Saving Fruit Tree Seeds - Eat Healthy and Grow a Forest
One of the most impact heavy ways to ensure long term sustainability and food security is to preserve our native genetic resources. Conservation of animals, birds, protection of national parks, forests and tribal communities are some popular ways of doing this. Another important and often overlooked way is saving seeds.
Saving seeds is not like saving money – you can’t put it in a huge container and forget about it. To conserve living things we need to allow them to live as they would in the wild, rather than keeping them locked away. Wild animals for example find it hard to breed in a confined space like a zoo, because they are kept in a radically different environment than their natural home. Seeds are dormant living things which have evolved to wait for the right time to germinate. Conserving seeds means allowing them to develop, grow, reproduce and die. In this process the seeds multiply and more and more can be obtained. Such seeds can then be stored for a very long time in a variety of different ways.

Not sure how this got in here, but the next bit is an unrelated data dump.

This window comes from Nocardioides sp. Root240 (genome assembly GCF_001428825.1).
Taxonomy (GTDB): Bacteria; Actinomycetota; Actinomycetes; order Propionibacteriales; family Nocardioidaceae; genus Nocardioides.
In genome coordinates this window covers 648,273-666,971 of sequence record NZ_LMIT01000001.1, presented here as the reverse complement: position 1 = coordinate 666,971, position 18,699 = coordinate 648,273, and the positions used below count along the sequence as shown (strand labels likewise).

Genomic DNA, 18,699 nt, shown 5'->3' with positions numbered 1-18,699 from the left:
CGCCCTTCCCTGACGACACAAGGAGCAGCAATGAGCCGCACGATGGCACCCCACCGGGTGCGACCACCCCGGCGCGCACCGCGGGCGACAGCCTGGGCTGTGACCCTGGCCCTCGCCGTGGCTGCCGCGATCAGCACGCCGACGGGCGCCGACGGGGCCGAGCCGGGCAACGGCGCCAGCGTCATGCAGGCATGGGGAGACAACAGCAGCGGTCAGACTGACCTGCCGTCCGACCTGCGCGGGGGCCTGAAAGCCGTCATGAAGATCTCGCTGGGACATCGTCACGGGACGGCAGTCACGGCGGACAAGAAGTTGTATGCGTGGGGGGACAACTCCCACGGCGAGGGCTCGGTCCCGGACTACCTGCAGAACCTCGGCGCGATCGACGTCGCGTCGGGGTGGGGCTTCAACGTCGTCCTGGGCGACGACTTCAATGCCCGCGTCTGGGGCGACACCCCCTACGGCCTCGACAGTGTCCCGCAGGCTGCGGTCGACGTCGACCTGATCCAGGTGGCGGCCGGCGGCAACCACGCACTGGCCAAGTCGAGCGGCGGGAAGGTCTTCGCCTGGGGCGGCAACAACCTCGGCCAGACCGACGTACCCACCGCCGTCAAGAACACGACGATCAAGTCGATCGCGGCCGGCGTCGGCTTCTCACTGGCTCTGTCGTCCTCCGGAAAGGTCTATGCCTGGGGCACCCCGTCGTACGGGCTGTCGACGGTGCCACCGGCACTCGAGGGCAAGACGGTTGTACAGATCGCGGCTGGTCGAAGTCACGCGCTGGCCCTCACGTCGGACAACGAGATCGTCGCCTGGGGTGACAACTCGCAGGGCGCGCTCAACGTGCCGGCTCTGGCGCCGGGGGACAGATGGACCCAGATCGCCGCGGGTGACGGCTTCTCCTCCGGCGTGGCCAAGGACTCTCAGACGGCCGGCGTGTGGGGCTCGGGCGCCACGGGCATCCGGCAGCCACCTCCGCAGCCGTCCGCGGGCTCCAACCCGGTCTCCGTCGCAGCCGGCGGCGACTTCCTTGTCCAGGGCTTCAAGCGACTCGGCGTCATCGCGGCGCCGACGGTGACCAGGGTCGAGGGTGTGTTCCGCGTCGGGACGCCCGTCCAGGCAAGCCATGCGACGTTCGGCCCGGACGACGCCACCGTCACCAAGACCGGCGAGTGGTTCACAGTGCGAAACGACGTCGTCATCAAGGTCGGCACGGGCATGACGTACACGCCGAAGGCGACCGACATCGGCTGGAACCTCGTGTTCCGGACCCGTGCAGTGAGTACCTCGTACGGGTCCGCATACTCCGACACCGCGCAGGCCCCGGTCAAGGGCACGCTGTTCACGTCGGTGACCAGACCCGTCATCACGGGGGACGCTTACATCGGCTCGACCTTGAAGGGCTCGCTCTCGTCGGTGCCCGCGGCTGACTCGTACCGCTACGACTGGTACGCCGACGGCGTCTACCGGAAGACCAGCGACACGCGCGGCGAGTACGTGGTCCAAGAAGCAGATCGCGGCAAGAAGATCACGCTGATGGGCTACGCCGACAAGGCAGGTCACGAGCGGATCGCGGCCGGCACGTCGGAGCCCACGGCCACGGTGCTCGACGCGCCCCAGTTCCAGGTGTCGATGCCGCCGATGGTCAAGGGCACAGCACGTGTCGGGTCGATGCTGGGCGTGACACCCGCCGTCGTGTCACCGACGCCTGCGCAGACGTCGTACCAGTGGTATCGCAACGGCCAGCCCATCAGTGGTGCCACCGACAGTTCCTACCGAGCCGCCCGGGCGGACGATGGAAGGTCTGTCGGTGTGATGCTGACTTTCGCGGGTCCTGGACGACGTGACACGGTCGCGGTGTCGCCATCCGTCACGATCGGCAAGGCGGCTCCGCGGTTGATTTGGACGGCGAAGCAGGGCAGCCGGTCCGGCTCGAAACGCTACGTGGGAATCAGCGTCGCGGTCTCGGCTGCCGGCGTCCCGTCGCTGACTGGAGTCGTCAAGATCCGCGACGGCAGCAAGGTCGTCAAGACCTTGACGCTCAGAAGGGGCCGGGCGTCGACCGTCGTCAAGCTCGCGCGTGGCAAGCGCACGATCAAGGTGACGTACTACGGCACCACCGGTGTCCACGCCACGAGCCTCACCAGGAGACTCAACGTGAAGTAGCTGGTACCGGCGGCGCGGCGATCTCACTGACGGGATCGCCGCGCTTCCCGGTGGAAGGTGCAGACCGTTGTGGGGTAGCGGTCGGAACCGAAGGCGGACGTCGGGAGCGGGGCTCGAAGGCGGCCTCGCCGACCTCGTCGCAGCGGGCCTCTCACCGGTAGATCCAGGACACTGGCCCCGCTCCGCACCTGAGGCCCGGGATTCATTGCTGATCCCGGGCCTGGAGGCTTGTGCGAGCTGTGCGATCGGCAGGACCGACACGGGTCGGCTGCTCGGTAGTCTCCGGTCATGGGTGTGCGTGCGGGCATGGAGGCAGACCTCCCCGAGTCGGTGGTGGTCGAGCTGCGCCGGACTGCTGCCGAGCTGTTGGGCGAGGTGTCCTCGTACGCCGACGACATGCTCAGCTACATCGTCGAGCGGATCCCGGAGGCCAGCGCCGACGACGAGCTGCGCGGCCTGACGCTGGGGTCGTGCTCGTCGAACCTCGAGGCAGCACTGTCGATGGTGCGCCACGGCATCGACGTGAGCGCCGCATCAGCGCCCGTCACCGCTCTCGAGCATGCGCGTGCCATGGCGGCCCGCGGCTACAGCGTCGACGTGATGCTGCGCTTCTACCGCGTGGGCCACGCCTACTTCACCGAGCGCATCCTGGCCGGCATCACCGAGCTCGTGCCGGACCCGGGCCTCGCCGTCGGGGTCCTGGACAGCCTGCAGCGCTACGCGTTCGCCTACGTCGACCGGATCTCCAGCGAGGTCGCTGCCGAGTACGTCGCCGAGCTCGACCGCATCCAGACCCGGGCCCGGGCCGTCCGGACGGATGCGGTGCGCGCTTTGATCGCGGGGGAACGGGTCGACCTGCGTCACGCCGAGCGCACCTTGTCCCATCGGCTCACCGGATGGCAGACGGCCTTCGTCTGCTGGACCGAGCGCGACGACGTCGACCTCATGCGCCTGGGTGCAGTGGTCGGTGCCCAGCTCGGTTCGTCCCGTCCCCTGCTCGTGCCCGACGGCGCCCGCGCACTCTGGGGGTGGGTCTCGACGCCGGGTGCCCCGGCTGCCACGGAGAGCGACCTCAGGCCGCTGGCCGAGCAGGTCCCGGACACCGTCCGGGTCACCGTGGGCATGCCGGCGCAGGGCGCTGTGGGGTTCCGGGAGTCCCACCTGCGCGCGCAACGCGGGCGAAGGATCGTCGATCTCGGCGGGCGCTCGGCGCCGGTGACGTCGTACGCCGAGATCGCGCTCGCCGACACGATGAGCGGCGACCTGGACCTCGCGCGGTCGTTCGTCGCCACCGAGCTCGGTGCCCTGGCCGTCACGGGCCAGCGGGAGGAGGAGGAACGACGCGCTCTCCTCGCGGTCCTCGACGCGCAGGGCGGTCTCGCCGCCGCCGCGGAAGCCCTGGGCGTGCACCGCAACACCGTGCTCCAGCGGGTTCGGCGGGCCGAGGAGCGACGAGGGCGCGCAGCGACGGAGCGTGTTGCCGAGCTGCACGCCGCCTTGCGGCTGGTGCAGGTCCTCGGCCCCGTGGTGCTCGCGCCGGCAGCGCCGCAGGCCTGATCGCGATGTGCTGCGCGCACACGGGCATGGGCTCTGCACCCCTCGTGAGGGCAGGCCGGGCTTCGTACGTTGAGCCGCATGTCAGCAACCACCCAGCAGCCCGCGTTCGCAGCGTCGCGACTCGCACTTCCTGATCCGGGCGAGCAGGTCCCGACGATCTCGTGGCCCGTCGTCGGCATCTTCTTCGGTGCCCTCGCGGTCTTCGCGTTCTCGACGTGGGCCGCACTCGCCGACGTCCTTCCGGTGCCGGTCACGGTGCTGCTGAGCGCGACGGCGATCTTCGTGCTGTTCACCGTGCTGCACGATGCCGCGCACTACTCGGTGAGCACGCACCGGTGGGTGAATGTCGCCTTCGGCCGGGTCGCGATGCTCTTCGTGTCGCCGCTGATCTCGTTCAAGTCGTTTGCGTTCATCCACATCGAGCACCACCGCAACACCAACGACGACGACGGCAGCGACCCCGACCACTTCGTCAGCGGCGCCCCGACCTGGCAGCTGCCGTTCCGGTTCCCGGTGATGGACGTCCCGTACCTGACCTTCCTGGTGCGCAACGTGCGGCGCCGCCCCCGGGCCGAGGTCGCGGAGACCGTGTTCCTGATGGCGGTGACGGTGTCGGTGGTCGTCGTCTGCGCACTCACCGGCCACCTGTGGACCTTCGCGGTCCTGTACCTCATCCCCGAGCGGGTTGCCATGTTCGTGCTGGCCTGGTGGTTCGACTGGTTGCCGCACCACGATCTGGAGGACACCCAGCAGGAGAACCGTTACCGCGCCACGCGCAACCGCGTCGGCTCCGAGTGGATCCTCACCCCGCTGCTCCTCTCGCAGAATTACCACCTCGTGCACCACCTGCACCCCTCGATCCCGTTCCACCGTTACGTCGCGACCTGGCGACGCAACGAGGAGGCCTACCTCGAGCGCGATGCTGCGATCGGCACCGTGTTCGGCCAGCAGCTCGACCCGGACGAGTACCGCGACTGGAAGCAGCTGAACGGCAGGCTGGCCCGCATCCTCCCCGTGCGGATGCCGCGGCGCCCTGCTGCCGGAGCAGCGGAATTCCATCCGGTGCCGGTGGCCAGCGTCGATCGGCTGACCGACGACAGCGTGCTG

A seed is a powerhouse of genetic knowledge. A record of the rainfall, soil, sunlight, wind and wildlife that the mother plant is exposed to is encapsulated in the programming of the seed, as is the silent wisdom of trees. The seed knows exactly what to do, and is born with everything it needs to know. Our role as seed savers then, is to simply provide the right ecosystem and initial care. This ensures the maximum chance of germination and a healthy plant that produces more healthy seeds for propagation .
How do I save seed?
“Conserve ecosystems, not individual species”, says Naturalist Shardul Bajikar who leads several conservation and research efforts in Indian forests. This is especially important while protecting natural habitats in situ. But it is also applicable to conservation outside of the natural habitat, i.e., ex situ.
When we save seeds, the aim should thus be to create a healthy ecosystem to whatever extent possible. The immediate surrounding for a plant includes the soil ecosystem, sunlight, moisture, wind and animal life.
Step 1 Build the Soil : Seeds sprout when exposed to certain conditions. So the first thing we create is a healthy soil ecosystem, for which we need :
A growing medium – soil and compost mixture, a.k.a. potting mix